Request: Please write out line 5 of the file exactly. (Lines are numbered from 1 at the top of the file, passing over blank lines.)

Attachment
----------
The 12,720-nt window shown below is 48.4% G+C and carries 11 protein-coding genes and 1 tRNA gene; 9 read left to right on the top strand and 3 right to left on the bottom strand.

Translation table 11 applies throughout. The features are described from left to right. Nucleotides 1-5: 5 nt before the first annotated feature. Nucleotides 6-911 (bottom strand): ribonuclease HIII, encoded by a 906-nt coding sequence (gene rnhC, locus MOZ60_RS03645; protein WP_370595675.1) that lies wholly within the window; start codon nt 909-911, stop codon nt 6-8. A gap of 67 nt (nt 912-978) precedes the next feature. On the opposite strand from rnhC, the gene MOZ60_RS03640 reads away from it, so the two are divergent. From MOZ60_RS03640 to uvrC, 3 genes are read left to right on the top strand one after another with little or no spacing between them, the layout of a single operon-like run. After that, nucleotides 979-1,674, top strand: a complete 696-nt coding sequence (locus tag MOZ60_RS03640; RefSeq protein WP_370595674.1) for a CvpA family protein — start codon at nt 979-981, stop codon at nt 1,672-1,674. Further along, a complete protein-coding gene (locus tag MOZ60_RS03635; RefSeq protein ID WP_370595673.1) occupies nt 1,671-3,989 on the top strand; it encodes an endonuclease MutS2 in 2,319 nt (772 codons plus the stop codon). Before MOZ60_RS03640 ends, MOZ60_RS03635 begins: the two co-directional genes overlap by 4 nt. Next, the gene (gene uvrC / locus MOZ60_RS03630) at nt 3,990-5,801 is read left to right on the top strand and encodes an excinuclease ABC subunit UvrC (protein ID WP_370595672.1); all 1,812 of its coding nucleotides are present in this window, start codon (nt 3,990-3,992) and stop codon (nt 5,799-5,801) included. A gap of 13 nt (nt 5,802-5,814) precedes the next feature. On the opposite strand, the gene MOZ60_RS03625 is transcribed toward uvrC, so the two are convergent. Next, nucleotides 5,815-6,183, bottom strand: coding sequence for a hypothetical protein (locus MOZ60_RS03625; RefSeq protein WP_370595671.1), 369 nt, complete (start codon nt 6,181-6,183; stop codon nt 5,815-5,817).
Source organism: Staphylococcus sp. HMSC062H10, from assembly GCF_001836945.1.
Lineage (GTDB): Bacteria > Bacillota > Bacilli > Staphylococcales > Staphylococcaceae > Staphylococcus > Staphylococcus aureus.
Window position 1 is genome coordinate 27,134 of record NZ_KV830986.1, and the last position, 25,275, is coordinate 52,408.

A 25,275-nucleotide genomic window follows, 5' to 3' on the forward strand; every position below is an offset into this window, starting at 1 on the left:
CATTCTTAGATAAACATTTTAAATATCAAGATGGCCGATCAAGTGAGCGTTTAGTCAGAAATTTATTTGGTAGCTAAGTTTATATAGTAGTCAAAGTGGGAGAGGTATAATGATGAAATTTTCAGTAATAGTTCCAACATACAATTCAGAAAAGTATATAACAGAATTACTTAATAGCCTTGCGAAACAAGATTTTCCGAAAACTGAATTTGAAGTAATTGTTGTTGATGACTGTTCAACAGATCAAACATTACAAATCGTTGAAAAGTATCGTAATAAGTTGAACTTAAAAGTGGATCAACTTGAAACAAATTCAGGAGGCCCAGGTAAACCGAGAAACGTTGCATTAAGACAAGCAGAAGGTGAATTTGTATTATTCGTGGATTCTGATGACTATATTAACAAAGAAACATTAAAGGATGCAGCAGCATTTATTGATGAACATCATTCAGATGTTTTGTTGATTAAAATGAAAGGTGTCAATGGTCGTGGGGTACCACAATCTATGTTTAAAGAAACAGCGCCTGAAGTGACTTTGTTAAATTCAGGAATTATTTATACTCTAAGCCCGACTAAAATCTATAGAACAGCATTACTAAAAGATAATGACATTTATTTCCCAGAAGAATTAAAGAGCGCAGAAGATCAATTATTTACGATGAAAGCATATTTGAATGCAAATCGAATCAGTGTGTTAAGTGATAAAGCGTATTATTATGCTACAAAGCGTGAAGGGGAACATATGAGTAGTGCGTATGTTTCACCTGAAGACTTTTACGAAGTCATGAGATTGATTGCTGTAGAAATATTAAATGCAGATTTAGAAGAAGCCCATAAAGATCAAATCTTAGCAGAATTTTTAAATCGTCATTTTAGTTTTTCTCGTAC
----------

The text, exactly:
Window position 1 is genome coordinate 27,134 of record NZ_KV830986.1, and the last position, 25,275, is coordinate 52,408.